Dealing Carbs from a Shoe in the Land of Lincoln
Every second and fourth Wednesday night of the month, legendary bartender/chef/restaurant insider Dave Mau hosts Dinner with Dave at Memphis at the Santora, where he treats drinkers to a free meal and live music as the evening progresses.
Every second and fourth Wednesday night of the month, legendary bartender/chef/restaurant insider Dave Mau hosts Dinner with Dave at Memphis at the Santora, where he treats drinkers to a free meal and live music as the evening progresses.To remind ustedes of this great night, Dave treats us every Wednesday morning that he's on to a random OC food or drink musing of his choice. Enjoy!!
I agree with my fellow staffers here at The Weekly and consider downtown Fullerton on the weekends pretty much the worst thing ever. I also stand by my previous statement that Fullerton "has allowed their downtown to turn into a drunken orgy of Sodom and Gomorrah-esque proportions" (can I quote myself?).
I do have a soft spot for a couple of the shops. There's still something about Stubrik's that draws me to the wooden booths in the back - and it's not because wifey and I had our first dates there. That baseball cut top sirloin reminds me of the old Sid's in Newport and their food is just about as salty. In addition, I'm embarrassed to admit how much I like Heroes, although I still lament the loss of the old, quieter, smaller building. I do, however, laud the fact that (while peeking through the glass front windows to see how the build out was going) I saw a not-to-be-disclosed employee having sex with an unknown woman on top of the bar late one night before they opened the new location. No joke. That is called a pre-opening christening. I'm sure they wiped the bar down after but if you ask real nice I'll show you the spot sometime.
Their food may not be the best in the world but their beer selection is darnn good and they have some great burgers, a couple of good sandwiches as well. And I'm just white trash enough to appreciate a nice coating of peanut shells on the floor. But the mountains of fries you get there are worth the trip if you can get past some of their clientele. No thunder sticks in the bar, please.
French fries are my weakness, which means I'm pretty easy to please and I know about almost everything made with them, so I was amazed to come across an unknown culinary aberration on my trip to the Midwest over the holidays. My cousin, Seth, and I were in the front yard, during a family gathering, with the fellas having a few brews while everyone else was inside "visiting" when I heard them mention getting something to eat called a "shoe" (short for horseshoe). "What the hell is a shoe?" I chimed in. You would have thought I had barfed in their beers by the expression on their faces; they are as common out there as an In-and-Out burger here. So much for their all-knowing, full of crap food writer relative from California. I'm still wondering why nobody in the OC has built one here, especially in the sports bar food heavy environs of F-Town.
A horseshoe (the smaller version is called a pony shoe) is an open-faced sandwich made with various meats, piled high with fries on top of the whole deal and topped with a homemade cheese sauce. The original horseshoe, created in the late 1920s by chef Joe Schweska at the local Leland Hotel, was served on a raging hot metal plate (known as the anvil). Two thick slices of bread were grilled and added to the plate. Then a thick slice of ham, shaped like a horseshoe, was slammed on top of that. Welsh rarebit cheese sauce made of white sharp cheddar was poured on top and then, just before serving, fresh-made french fries were added as the (nails) in the horseshoe. The secret to this singular Springfield sandwich is the delicious cheese beer sauce - it's badass and I'll post the recipe below.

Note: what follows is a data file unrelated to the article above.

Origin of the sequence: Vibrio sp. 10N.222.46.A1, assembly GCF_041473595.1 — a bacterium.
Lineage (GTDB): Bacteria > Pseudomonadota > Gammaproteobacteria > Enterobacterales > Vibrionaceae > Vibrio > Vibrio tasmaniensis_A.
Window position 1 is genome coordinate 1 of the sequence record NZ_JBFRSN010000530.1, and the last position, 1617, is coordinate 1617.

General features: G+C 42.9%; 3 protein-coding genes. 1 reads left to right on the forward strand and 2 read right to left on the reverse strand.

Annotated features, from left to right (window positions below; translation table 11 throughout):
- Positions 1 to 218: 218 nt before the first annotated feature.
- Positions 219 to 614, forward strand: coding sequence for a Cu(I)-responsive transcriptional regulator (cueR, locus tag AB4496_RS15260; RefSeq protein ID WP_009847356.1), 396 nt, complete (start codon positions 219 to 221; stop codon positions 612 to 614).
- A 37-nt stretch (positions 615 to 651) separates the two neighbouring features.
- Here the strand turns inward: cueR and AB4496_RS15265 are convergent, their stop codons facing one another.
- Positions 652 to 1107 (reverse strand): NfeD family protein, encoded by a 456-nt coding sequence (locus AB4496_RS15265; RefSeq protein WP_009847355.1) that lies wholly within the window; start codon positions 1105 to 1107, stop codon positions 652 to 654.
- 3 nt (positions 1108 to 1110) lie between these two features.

Out of obligation I had to try a shoe after our snowy day trip to see the Land of Lincoln. Post sightseeing (and keeping a keen eye out for Daniel Day Lewis) we ducked into D'Arcy's Pint for a quick tester. The shop itself is kind of halfway between between Ye Olde Ship and an Applebee's, not all that original but probably a big deal in town. I had one that was a mixture of ground beef, bacon and grilled onions on top of Texas toast with the fries and sauce setup. It was challenging serving-size wise, even by my standards, but it was great. The sauce itself was a little lackluster but I heard the shop has a white cheese version that is better, more like the original, but you gotta' ask for it. There are a couple other joints out there that apparently have a great horseshoe as well. Fat Willy's and The Gabby Goat are the ones I've heard the most about.
The moral to the story? Always keep your eyes and ears open when away from the OC. Even the places that are perceived to be culinary wastelands have their own rustic, local specialties. And what's not to like about cheese fries, right?
Now if someone here would just try and pull a horseshoe off, I'm sure it would be a hit. Do I dare Heroes to build one? Well, they certainly have enough fries.
Here's that recipe-
2 egg yolks
1/2 cup beer
2 tbl butter
3 cups shredded sharp cheddar cheese
1 tsp Worcestershire sauce
1/4 tsp dry mustard
1/2 tsp salt
1/2 tsp fresh ground black pepper
1/2 tsp cayenne pepper
In a small bowl, combine egg yolks and beer until mixed. Set aside.In a double boiler, melt butter and cheddar cheese. Add Worcestershire sauce, dry mustard, salt, pepper, and cayenne pepper; whisk until well mixed.
Add egg mixture a little at a time, stirring constantly. Simmer and stir until it thickens and begins to bubble around the edges.
Remove from heat and keep warm until use. And use it you will!
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